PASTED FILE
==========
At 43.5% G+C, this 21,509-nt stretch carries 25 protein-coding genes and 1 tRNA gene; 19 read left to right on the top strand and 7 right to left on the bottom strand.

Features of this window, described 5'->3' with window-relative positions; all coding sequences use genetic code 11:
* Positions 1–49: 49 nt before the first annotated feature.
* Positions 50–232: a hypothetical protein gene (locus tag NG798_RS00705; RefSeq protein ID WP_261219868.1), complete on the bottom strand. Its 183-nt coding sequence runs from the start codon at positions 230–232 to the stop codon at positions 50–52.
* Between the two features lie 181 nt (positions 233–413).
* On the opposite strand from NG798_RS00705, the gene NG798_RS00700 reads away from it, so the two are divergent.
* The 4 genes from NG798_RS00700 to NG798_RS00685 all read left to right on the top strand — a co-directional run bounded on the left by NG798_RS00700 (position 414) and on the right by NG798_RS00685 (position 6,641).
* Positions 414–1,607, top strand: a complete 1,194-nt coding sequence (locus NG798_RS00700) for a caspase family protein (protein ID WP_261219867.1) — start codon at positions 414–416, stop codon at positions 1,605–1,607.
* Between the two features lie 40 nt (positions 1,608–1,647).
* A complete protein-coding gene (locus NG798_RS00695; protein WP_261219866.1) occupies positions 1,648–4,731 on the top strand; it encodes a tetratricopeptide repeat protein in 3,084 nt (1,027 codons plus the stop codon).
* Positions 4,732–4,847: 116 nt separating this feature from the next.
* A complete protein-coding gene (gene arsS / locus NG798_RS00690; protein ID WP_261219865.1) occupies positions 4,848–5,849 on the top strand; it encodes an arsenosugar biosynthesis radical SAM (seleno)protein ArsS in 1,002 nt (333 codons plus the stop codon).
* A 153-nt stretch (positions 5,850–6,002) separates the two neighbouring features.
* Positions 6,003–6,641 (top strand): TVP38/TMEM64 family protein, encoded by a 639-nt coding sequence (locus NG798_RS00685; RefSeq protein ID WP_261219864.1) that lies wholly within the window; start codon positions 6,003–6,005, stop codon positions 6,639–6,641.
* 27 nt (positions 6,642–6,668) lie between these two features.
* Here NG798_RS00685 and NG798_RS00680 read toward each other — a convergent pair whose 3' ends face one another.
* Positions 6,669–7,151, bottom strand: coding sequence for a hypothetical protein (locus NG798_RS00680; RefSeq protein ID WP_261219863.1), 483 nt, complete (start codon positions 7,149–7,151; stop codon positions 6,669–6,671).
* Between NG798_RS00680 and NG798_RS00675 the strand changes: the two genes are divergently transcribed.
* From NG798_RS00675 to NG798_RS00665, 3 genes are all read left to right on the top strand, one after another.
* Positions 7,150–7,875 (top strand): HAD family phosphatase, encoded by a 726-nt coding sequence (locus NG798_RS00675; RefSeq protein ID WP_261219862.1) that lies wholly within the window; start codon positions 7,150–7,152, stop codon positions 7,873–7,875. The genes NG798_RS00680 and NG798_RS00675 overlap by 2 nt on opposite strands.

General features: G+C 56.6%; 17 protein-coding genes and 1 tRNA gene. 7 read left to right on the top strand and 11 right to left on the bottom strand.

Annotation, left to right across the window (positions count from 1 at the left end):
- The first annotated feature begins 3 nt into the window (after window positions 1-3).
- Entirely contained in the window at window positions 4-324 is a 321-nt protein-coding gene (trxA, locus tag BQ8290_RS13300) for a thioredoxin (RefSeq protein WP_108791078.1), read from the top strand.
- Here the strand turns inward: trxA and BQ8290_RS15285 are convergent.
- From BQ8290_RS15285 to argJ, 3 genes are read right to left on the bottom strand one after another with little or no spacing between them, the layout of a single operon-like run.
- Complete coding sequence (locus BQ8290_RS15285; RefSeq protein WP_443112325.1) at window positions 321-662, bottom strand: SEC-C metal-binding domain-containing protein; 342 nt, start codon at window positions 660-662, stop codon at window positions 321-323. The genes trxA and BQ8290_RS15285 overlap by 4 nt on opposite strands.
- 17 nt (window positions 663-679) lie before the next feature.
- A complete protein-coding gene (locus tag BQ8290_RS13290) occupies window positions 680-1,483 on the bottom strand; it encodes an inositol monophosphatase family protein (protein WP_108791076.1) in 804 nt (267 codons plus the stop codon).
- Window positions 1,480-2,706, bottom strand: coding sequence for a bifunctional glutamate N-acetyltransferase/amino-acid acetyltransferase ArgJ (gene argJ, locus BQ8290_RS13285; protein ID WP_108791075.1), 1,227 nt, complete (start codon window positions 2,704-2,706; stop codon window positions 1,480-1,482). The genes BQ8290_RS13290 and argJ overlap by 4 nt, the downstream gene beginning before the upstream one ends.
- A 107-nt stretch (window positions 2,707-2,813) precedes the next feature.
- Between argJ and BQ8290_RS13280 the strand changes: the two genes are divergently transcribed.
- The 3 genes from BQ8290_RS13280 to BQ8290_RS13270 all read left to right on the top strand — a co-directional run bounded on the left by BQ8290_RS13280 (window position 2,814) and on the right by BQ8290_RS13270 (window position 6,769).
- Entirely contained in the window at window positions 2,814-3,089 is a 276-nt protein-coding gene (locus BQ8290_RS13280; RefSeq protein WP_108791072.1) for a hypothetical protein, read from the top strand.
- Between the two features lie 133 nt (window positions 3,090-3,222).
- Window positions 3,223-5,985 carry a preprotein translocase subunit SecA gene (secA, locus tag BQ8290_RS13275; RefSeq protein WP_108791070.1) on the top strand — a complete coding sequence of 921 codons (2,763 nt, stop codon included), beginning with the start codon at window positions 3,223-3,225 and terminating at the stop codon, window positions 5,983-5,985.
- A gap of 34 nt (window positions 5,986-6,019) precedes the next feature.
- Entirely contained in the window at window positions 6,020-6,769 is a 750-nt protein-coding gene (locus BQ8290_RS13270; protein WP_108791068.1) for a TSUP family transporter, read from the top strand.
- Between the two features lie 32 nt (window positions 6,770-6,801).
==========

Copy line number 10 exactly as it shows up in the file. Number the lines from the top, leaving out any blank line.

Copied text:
* A complete protein-coding gene (locus NG798_RS00695; protein WP_261219866.1) occupies positions 1,648–4,731 on the top strand; it encodes a tetratricopeptide repeat protein in 3,084 nt (1,027 codons plus the stop codon).